She confirmed some theories that I will explore further in my research:

  • After the articles came out the response was always immediate.  The main benefit was that high caliber people reached out to TIG and offered partnership and support that helped for years to come.
  • Media coverage adds legitmacy, especially for start-ups; articles can be passed to potential funders and new contacts.
  • Keep in touch with journalists, find the ones that have a genuine interest in your project and keep them updated.
  • Awards matter, they drive press coverage.
  • Media can be a great way to strengthen relationships with funders by mentioning them in the story.

You can be a part of this thesis process: tell me your stories, how have you leveraged the media to achieve your goals?  If you know someone I should talk to, send me a shout.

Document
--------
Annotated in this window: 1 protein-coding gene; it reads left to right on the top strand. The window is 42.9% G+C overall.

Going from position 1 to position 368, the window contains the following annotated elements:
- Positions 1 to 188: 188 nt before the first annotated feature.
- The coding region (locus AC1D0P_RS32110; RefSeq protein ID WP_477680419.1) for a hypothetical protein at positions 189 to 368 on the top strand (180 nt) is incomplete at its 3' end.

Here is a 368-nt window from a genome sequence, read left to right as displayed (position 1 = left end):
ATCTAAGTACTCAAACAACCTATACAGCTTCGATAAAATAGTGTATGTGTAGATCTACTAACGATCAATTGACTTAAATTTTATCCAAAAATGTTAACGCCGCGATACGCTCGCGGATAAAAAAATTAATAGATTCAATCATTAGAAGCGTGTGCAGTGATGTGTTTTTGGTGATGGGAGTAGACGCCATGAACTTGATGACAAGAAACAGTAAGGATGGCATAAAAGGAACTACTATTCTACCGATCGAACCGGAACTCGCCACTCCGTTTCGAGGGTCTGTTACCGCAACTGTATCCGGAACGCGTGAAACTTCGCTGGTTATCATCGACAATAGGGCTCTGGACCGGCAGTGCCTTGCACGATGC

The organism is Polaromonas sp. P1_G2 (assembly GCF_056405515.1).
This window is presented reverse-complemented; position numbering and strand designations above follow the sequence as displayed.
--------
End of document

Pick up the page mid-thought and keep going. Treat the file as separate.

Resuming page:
I’m jazzed up about measuring social impact

November 10, 2008 at 10:22 pm | Posted in Uncategorized | 1 Comment
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More hope = more blogging. 

Now I have banged around a lot in non profit land and even studied evaluation and measurement for Columbia’s Strategic Communications program, but I have never seen a good approach for the amorphous work of  non profits.   My hero of the week is Jason Saul of Mission Measurement, who I heard speak at NYU Social Entrepreneurship Conference.  Heres a great summary of his remarks.   He has done impossible things, like measure the worldwide social impact of McDonald’s charities.  I would like to follow him around until he lets me join his bandwagon, but for now, I will just try to get his book: Benchmarking for Nonprofits.

I have never heard someone make the case for measurement so clearly.  He drilled down on selling outcomes versus selling activities,  e.g.  If I could sell you kids staying off the street and getting good grades would you buy it?   How much would you pay?  -versus-  “fund my sports program”.    This avoids a response like, we don’t fund sports.    On his website, he even has a free framework for measuring advocacy.  Thrilling.